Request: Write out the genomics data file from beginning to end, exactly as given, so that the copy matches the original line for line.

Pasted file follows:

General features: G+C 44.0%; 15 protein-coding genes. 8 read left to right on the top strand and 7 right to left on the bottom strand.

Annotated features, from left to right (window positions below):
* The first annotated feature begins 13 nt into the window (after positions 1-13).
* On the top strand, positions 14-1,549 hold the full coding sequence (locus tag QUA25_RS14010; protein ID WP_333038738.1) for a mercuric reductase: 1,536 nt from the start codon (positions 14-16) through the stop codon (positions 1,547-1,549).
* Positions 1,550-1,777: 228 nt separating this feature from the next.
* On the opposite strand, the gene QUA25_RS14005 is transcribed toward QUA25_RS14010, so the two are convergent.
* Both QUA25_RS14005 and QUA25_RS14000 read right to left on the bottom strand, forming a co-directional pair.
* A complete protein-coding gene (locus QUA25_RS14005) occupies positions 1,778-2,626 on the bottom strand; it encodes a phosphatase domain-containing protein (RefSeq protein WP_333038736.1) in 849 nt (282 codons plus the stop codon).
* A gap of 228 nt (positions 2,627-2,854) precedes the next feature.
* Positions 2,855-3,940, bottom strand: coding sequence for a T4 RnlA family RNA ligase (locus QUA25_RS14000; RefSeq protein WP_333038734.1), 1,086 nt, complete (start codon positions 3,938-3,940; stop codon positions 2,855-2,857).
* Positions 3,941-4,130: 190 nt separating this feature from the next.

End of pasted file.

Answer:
General features: G+C 44.0%; 15 protein-coding genes. 8 read left to right on the top strand and 7 right to left on the bottom strand.

Annotated features, from left to right (window positions below):
* The first annotated feature begins 13 nt into the window (after positions 1-13).
* On the top strand, positions 14-1,549 hold the full coding sequence (locus tag QUA25_RS14010; protein ID WP_333038738.1) for a mercuric reductase: 1,536 nt from the start codon (positions 14-16) through the stop codon (positions 1,547-1,549).
* Positions 1,550-1,777: 228 nt separating this feature from the next.
* On the opposite strand, the gene QUA25_RS14005 is transcribed toward QUA25_RS14010, so the two are convergent.
* Both QUA25_RS14005 and QUA25_RS14000 read right to left on the bottom strand, forming a co-directional pair.
* A complete protein-coding gene (locus QUA25_RS14005) occupies positions 1,778-2,626 on the bottom strand; it encodes a phosphatase domain-containing protein (RefSeq protein WP_333038736.1) in 849 nt (282 codons plus the stop codon).
* A gap of 228 nt (positions 2,627-2,854) precedes the next feature.
* Positions 2,855-3,940, bottom strand: coding sequence for a T4 RnlA family RNA ligase (locus QUA25_RS14000; RefSeq protein WP_333038734.1), 1,086 nt, complete (start codon positions 3,938-3,940; stop codon positions 2,855-2,857).
* Positions 3,941-4,130: 190 nt separating this feature from the next.